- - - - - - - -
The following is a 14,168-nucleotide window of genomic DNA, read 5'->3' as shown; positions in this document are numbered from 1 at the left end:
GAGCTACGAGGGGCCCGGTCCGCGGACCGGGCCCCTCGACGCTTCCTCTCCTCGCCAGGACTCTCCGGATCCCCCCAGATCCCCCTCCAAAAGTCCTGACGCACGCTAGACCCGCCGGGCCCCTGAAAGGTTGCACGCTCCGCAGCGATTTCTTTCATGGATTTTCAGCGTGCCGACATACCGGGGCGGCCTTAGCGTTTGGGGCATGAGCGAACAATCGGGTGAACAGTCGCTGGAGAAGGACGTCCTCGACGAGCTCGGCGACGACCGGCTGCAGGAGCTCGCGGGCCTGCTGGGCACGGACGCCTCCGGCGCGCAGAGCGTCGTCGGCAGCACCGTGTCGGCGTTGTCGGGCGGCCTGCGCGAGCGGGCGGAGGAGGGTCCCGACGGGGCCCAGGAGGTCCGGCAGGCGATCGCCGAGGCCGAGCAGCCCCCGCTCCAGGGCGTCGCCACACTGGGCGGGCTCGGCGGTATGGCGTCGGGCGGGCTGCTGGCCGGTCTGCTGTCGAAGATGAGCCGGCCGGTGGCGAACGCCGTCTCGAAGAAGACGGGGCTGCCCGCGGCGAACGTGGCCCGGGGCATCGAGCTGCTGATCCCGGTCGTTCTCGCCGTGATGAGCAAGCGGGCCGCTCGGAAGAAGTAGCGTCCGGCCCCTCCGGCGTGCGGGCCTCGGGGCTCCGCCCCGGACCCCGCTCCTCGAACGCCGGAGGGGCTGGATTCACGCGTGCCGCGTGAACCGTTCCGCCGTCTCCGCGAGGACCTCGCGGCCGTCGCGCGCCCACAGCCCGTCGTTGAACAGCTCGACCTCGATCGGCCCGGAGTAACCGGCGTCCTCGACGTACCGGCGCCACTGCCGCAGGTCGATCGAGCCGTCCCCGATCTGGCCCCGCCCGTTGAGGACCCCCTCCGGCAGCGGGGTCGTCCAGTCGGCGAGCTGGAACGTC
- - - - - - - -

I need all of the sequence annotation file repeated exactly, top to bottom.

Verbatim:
The following is a 14,168-nucleotide window of genomic DNA, read 5'->3' as shown; positions in this document are numbered from 1 at the left end:
GAGCTACGAGGGGCCCGGTCCGCGGACCGGGCCCCTCGACGCTTCCTCTCCTCGCCAGGACTCTCCGGATCCCCCCAGATCCCCCTCCAAAAGTCCTGACGCACGCTAGACCCGCCGGGCCCCTGAAAGGTTGCACGCTCCGCAGCGATTTCTTTCATGGATTTTCAGCGTGCCGACATACCGGGGCGGCCTTAGCGTTTGGGGCATGAGCGAACAATCGGGTGAACAGTCGCTGGAGAAGGACGTCCTCGACGAGCTCGGCGACGACCGGCTGCAGGAGCTCGCGGGCCTGCTGGGCACGGACGCCTCCGGCGCGCAGAGCGTCGTCGGCAGCACCGTGTCGGCGTTGTCGGGCGGCCTGCGCGAGCGGGCGGAGGAGGGTCCCGACGGGGCCCAGGAGGTCCGGCAGGCGATCGCCGAGGCCGAGCAGCCCCCGCTCCAGGGCGTCGCCACACTGGGCGGGCTCGGCGGTATGGCGTCGGGCGGGCTGCTGGCCGGTCTGCTGTCGAAGATGAGCCGGCCGGTGGCGAACGCCGTCTCGAAGAAGACGGGGCTGCCCGCGGCGAACGTGGCCCGGGGCATCGAGCTGCTGATCCCGGTCGTTCTCGCCGTGATGAGCAAGCGGGCCGCTCGGAAGAAGTAGCGTCCGGCCCCTCCGGCGTGCGGGCCTCGGGGCTCCGCCCCGGACCCCGCTCCTCGAACGCCGGAGGGGCTGGATTCACGCGTGCCGCGTGAACCGTTCCGCCGTCTCCGCGAGGACCTCGCGGCCGTCGCGCGCCCACAGCCCGTCGTTGAACAGCTCGACCTCGATCGGCCCGGAGTAACCGGCGTCCTCGACGTACCGGCGCCACTGCCGCAGGTCGATCGAGCCGTCCCCGATCTGGCCCCGCCCGTTGAGGACCCCCTCCGGCAGCGGGGTCGTCCAGTCGGCGAGCTGGAACGTC